Community Coalition Against Mining Uranium (CCAMU)
Citizens’ Inquiry on the Impacts of the Uranium Cycle
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Ziggy Kleinau, Coordinator
Citizens For Renewable Energy

Much has been made of the power contained in a single uranium fuel bundle used in Ontario's CanDU reactors to produce electricity. It is supposed to be able to generate as much electricity as 380 tonnes of coal or 1,800 barrels of oil (Canadian Nuclear Association website "Nuclear Facts").

Compared to the burning of fossil fuels to produce the steam to generate electric power the fuel bundle undergoes a fission process, splitting the uranium atoms to produce heat to fabricate the steam to drive turbines connected to the generators in a complicated process of electricity generation.

Matter-of-fact so much heat is produced by the fission-activated neutrons that - to keep the fuel from uncontrolled meltdown - there need to be huge amounts of cooling water drawn from Lakes Huron and Ontario. The 6 operating Bruce Power reactors, by the way, are drawing close to 17 million litres of lake water A MINUTE( ! !) to keep the process from overheating (Golder Associates Ltd. Consultants).

What happens to this cooling water? Most of it is discharged back to the lake, but not in the same condition - it goes back out up to 12 degrees Celsius warmer! This so-called thermal plume has been heating up the Lakes for decades, 24/7, 365 days a year.

Very little ice has been forming on Lake Huron and Georgian Bay over successive, even colder, winters, resulting in lake water evaporation over the full 12 months instead of the normal 8 months of ice-free water. Without ice cover solar irradiation will also have the effect of additional warming of the open waters, while ice cover would have reflected the sun's rays!

No wonder lake levels continue to drop, now at record low levels, affecting the economy of shipping companies and marinas, with waters getting warmer, resulting in increased evaporation and cloud forming. That powerful fuel bundle - and there are 5760 of them in each reactor - can remain productive for just over 12 months, at which time it has to be removed BY REMOTE CONTROL because the fission has made it so highly radioactive that it would kill a person, standing as close as 3 metres, instantly.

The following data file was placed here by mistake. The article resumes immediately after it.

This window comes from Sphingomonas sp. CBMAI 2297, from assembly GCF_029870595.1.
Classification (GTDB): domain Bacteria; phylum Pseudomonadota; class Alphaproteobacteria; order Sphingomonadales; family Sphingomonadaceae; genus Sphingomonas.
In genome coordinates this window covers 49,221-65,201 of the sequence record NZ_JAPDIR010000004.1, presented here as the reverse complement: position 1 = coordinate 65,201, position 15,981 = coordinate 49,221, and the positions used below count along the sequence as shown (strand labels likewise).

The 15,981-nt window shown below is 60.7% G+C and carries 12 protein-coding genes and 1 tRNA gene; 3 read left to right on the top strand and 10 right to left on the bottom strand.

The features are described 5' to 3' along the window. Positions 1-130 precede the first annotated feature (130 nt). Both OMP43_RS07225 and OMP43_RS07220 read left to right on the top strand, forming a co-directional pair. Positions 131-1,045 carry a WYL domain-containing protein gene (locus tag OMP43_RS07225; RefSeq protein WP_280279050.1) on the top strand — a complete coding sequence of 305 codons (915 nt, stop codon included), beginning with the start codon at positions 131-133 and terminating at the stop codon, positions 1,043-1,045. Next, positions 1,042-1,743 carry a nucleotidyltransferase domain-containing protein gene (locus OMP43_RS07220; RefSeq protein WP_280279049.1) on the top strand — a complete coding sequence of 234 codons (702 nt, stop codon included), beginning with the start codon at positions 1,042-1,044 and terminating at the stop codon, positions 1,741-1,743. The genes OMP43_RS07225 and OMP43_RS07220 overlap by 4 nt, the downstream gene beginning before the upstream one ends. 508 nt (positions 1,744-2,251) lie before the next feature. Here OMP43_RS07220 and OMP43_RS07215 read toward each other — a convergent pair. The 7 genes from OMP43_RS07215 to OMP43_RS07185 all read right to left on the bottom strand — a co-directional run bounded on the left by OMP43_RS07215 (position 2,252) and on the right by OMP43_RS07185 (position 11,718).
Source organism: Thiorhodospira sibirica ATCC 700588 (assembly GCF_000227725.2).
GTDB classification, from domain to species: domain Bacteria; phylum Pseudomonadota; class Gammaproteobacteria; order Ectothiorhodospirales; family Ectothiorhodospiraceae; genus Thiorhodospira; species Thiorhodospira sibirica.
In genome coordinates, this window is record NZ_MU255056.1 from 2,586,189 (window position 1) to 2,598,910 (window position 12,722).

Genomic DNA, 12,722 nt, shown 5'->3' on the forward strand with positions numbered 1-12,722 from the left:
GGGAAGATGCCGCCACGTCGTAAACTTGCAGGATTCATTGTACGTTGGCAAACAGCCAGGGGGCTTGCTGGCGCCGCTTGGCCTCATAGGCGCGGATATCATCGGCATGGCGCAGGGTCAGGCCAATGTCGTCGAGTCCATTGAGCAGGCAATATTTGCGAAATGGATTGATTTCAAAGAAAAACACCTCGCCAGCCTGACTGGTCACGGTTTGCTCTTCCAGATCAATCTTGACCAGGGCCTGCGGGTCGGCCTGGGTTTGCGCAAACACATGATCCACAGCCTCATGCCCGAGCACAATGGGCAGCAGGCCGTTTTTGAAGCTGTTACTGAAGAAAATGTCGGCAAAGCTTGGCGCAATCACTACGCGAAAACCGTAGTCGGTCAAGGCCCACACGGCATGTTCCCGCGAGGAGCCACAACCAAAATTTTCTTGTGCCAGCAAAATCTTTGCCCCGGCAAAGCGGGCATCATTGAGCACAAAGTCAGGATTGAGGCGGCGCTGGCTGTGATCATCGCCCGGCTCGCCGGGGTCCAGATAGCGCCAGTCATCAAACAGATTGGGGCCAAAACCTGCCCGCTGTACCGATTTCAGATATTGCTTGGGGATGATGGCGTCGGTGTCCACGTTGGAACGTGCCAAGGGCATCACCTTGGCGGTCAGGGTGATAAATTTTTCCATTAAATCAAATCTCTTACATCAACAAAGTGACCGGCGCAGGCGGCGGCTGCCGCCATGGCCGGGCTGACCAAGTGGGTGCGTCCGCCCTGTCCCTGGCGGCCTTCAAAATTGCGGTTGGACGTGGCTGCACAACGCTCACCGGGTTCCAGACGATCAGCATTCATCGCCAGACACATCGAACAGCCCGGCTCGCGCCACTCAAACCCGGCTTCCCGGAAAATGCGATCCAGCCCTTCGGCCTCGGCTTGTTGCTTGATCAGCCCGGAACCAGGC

When it is removed it still contains over 99% of potential energy,"but to extract it out costs a lot more than just to take it out and put it under water" (Jeremy Whitlock, past President, Canadian Nuclear Society, quoted on New Media Journalism website).

That 'spent fuel' bundle is so hot (37,000 watts - AECL 1994, NWMO Study 'Choosing a Way Forward - 2005) that it, together with its compatriots, has to be kept in huge swimming pools, called irradiated fuel bays, for at least 10 years to bring the heat down to 5 watts, at which point it is supposed to be safe to store it above ground in heavy concrete containers.

So this impressive energy contained in the fuel bundle creating all the heat - how much electricity does it actually produce? Figures quoted generally pertain to primary power generation only.

This writer has toured the Bruce Power plant several times, also the huge Waste Management Facility adjacent to the reactors. There are a large number of auxiliary buildings absorbing lots of power, huge pumps sucking the cooling water from the Lake, stand-by power yards, fire fighting equipment - of course computers are running all the functions on site - all these together consume about one third of the electric power generated.

Together with transformer and transmission line losses and with the THERMAL POLLUTION HEAT LOSS, only about 33% of the heat released by that fuel bundle, while in the reactor, reaches the end user as electricity! ("Nuclear Heat", Issue Brief, Union of Concerned Scientists, August 2006).



Ziggy Kleinau, Coordinator for non-profit organization Citizens For Renewable Energy(CFRE) has taken part in Environmental Assessment and licensing hearings before the Atomic Energy Control Board(AECB) and the Canadian Nuclear Safety Commission(CNSC) for over 12 years.